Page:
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Schiermonnikoog ([ˌsxiːrmɔnəkˈoːx] (listen); West Frisian: Skiermûntseach) is an island, a municipality, and a national park in the northern Netherlands. Schiermonnikoog is one of the West Frisian Islands, and is part of the province of Friesland. It is situated between the islands of Ameland and Rottumerplaat.
Images, from top down, left to right:
North Tower (lighthouse), ferry Schiermonnikoog,
visitor center, beach
Location in Friesland
|• Body||Municipal council|
|• Mayor||Ineke van Gent (GreenLeft)|
|• Total||199.07 km2 (76.86 sq mi)|
|• Land||43.99 km2 (16.98 sq mi)|
|• Water||155.08 km2 (59.88 sq mi)|
|Elevation||4 m (13 ft)|
|• Density||22/km2 (60/sq mi)|
|Time zone||UTC+1 (CET)|
|• Summer (DST)||UTC+2 (CEST)|
The island is 16 kilometres (9.9 mi) long and 4 kilometres (2.5 mi) wide and is the site of the Netherlands' first national park. The only village on the island is also called Schiermonnikoog. Just around 946 people permanently reside on the island, making the municipality both the least populated and the least densely populated in the Netherlands. Because the island is small and flat, only 200 islanders have taken out the special licence allowing them to keep their own car, with the result that the few streets are virtually car-free.
Roughly 300,000 people visit the island every year, staying in the 5,500 beds available in holiday homes, apartments and hotels. Most visitors, however, are day trippers (about 4,000/day in July and August alone), with the result that after the last ferry leaves at 7.30pm, calm returns to Langestreek, the village high street.
Thanks to the tidal current, the prevailing winds, and North Sea storms, the island is slowly moving to the south and the east. In the year 1250, it lay roughly 2 km to the north of its present position, and it then had a significantly different shape.
The earliest mention of Schiermonnikoog in writing dates from October 1440, in a document written for Philip the Good. The island's first known owners were the monks of Klaarkamp Abbey, a Cistercian monastery near Rinsumageest, on the mainland. "Monnik" means "monk", "schier" is an archaic word meaning "grey", referring to the colour of the monks' habits, and "oog" translates as "island". The name Schiermonnikoog can therefore be translated as Grey Monk Island.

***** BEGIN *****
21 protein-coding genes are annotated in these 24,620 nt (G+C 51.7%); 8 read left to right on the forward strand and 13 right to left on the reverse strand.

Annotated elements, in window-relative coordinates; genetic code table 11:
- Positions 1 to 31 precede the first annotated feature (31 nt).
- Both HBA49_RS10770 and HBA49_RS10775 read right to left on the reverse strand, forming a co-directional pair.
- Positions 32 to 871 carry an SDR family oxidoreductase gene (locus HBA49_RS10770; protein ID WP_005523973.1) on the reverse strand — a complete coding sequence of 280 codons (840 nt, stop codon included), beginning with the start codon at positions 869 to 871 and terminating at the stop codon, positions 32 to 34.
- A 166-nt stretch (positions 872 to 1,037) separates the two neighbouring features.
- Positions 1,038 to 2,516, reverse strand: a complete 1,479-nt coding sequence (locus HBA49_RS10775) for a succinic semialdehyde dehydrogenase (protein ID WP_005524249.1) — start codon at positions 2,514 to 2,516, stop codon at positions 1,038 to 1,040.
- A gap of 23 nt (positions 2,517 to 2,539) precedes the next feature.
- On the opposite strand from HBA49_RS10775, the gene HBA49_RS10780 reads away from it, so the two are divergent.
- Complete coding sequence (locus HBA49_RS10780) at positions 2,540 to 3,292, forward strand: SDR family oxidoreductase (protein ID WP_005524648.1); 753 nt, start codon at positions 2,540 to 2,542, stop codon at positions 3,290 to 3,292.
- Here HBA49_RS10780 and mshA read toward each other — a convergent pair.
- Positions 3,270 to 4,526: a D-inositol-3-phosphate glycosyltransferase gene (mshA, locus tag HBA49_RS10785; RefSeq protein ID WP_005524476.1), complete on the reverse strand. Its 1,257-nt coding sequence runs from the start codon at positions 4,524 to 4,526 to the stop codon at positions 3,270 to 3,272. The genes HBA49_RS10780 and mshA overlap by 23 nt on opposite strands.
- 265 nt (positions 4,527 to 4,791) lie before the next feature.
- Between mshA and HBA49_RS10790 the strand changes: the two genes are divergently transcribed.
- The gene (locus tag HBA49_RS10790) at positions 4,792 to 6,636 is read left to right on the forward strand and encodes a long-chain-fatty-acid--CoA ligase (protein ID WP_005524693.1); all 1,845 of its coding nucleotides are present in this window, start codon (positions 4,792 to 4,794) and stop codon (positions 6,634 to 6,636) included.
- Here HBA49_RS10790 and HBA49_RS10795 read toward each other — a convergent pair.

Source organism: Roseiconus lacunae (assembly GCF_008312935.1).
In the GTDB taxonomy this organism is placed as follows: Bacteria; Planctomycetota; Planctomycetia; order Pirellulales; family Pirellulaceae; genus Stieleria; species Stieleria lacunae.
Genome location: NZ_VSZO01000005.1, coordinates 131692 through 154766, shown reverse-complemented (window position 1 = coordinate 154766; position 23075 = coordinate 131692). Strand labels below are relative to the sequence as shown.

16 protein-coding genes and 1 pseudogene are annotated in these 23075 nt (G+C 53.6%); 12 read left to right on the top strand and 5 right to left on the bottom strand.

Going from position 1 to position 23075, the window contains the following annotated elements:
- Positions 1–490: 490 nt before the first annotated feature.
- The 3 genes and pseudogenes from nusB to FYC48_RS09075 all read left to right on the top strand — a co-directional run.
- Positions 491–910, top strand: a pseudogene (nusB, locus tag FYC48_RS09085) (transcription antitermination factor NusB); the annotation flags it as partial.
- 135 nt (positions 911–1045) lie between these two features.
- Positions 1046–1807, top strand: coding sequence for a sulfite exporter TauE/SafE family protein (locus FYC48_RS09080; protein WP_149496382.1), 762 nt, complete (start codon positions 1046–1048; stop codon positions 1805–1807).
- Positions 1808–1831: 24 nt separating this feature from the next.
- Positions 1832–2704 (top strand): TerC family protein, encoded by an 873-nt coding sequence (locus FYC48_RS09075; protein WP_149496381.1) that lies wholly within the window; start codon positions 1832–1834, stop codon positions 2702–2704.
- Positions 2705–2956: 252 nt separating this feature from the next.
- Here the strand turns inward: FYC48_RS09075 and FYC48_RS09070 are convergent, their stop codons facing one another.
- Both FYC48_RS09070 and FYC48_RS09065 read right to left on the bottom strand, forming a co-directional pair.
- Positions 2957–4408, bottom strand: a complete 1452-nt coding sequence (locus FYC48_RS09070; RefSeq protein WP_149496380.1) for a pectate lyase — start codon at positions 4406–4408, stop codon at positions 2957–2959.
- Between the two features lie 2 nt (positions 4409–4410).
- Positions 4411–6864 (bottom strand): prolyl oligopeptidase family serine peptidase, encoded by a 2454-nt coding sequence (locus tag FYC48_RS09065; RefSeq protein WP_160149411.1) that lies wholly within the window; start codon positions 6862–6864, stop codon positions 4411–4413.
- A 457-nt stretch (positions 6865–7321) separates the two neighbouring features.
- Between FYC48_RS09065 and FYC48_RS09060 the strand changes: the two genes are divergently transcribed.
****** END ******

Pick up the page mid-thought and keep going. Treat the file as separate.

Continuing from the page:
During the Reformation, the monasteries in the northern Netherlands were dissolved. In 1580, Schiermonnikoog became the property of the States of Friesland. Around 1640, the States sold the island to the wealthy Stachouwer family, and for the next three centuries, Schiermonnikoog remained private property.
Around 1700, the population of Schiermonnikoog was divided among four villages or settlements. The largest of these was Westerburen, which had developed around the medieval buildings of the grey monks. In 1717 and 1720, storms flooded Westerburen, which had to be abandoned around 1725, because of drifting sand and the advancing sea. In 1756 a new town, named Oosterburen, was built to the east. Nowadays this second village is named Schiermonnikoog, after the island. Also in the 18th century the people of the island rebelled against Lady Catharina Maria Stachouwer, and the States of Friesland sent troops to protect her and to restore law and order.
In August 1799, during the Napoleonic Wars, a small squadron of Britain's Royal Navy under the command of Captain Adam Mackenzie of HMS Pylades attacked and captured the former Royal Navy gun-brig Crash, moored between Schiermonnikoog and Groningen. The boats of Mackenzie's squadron then attacked the six-gun Dutch schooner Vengeance and a battery on Schiermonnikoog. The British were able to burn the schooner and spike the guns of the battery.[Note 1]
In 1859, the Stachouwer family sold the island to John Eric Banck from The Hague. Among other works Banck started planting the sand dunes with marram grass to stabilize them. There is now a monument to him on the top of the dike that he built.